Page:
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Old 07-11-2010, 07:42 AM   #1
brinesharks
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Registered: Jul 2010
Distribution: Kubuntu 10.04
Posts: 11

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How to access fstab to automount in Kubuntu?


I searched this forum and a few others - all good advice but I can't work out what I'm doing wrong. Here's my logic so far...

Other users can't access my second SATA HDD until I have logged in and clicked on it (or saved or opened a file, etc) and it asks for a password. Once I enter a password then I can access it and so can other users.

I figure I need to auto mount the drive.

I can't seem to view the fstab. In a terminal it says 'permission denied'. I've tried changing to root but get 'Authentication failed'

Can any suggest what I am doing wrong?

P.S. I was sure under Kubuntu 7 or 9 you could right click on the icon and select 'automount'. Or was it MEPIS...?
 
Old 07-11-2010, 07:46 AM   #2
brianL
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Registered: Jan 2006
Location: Oldham, Lancs, England
Distribution: Slackware & Slackware64 14.1
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If you want to edit your fstab, run this in the terminal:
Code:
gksudo gedit /etc/fstab
 
Old 07-11-2010, 08:42 AM   #3
t1nm@n
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Registered: Aug 2009
Location: Trivandrum, Kerala, India.
Distribution: Slackware 14.2 x86_64
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Fstab it’s located in “/etc/fstab”, and it’s a plain text file which contains the information about our disks, and the how they should be mounted in the system.from a terminal type quoting brianL
Quote:
gksu gedit /etc/fstab
If you want to add a NTFS partition you must type this:

/dev/hda[X] /mnt/[folder_name] ntfs ro,user,auto,noexec,umask=0 0 0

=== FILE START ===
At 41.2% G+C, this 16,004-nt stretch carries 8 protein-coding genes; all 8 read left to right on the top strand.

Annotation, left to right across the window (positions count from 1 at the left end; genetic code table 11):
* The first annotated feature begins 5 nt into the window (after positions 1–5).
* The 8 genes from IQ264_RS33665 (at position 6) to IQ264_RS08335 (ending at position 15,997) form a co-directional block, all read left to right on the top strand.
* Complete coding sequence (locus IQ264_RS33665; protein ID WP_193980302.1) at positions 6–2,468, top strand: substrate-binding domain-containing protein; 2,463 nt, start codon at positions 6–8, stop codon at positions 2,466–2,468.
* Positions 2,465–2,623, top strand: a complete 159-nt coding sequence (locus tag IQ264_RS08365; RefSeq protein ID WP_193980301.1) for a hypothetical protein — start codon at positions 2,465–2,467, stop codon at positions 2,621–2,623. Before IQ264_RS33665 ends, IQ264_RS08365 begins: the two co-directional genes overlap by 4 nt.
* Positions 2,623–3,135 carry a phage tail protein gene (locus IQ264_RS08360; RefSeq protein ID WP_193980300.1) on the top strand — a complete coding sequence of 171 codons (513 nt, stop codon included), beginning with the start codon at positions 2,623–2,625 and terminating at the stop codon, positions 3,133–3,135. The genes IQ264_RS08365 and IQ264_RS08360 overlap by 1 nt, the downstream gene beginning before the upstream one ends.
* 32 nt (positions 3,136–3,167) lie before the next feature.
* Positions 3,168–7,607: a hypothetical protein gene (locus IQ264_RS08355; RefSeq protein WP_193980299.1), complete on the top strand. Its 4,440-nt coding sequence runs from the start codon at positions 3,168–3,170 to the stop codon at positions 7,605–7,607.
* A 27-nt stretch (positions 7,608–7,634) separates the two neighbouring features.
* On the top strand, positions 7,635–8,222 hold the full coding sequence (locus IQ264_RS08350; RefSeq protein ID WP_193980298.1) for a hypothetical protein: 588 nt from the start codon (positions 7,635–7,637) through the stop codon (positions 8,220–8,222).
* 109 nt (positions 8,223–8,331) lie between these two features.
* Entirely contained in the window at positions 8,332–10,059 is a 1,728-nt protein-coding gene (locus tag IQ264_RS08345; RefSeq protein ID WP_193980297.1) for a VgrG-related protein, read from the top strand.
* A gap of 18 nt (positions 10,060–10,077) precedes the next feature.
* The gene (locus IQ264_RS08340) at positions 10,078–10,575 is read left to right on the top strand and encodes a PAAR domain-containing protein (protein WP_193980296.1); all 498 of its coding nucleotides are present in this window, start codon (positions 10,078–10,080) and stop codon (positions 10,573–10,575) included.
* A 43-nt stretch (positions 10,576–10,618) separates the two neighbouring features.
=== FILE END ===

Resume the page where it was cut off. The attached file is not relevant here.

Where:

* ro = Read Only
* user = Allow to mount the partition if you’re a limited user
* auto = This means that the partition will be mounted at the system bootup
* noexec = You’ll not be able to execute binaries (Highly recommended to Win partitions)
* “umask=0″ = Means everybody can do everything with the files on the disk [See more]
* 0(first) = The partition will not be backed up
* 0 (second) = Put 1 if you want to check that partition with fcsk at the bootup (No necessary to Win)

replace /dev/hda[X] with /dev/sda[X] or accordingly.

Last edited by t1nm@n; 07-11-2010 at 08:45 AM.
 
Old 07-11-2010, 09:49 AM   #4
brianL
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Registered: Jan 2006
Location: Oldham, Lancs, England
Distribution: Slackware & Slackware64 14.1
Posts: 7,453
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Rep: Reputation: Disabled
I got it wrong ( ), for Kubuntu it would be:
Code:
kdesudo kwrite /etc/fstab
 
Old 07-12-2010, 08:11 AM   #5
brinesharks
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Registered: Jul 2010
Distribution: Kubuntu 10.04
Posts: 11

Original Poster
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Thanks guys. Got this fstab:

# /etc/fstab: static file system information.
#
# Use 'blkid -o value -s UUID' to print the universally unique identifier
# for a device; this may be used with UUID= as a more robust way to name
# devices that works even if disks are added and removed. See fstab(5).
#
# <file system> <mount point> <type> <options> <dump> <pass>
proc /proc proc nodev,noexec,nosuid 0 0
# / was on /dev/sda5 during installation
UUID=529d884a-8cc2-4620-9e75-d9ebd442713e / ext4 errors=remount-ro 0 1
# swap was on /dev/sda6 during installation
UUID=e3bf748c-a297-43e4-b81c-293d298b53c8 none swap sw 0 0
/dev/fd0 /media/floppy0 auto rw,user,noauto,exec,utf8 0 0

I used Partition Manager to find the drive is /dev/sdb1 with mount point /media/storage500. Do I just add a line '/dev/sdb1 /media/storage500 rw,user,auto,noexec,umask=0 0 0'?

P.S. - didn't have kwrite installed and got a confusing error message. Substituted 'kate' instead and it worked fine.

Last edited by brinesharks; 07-12-2010 at 08:23 AM.
 
  


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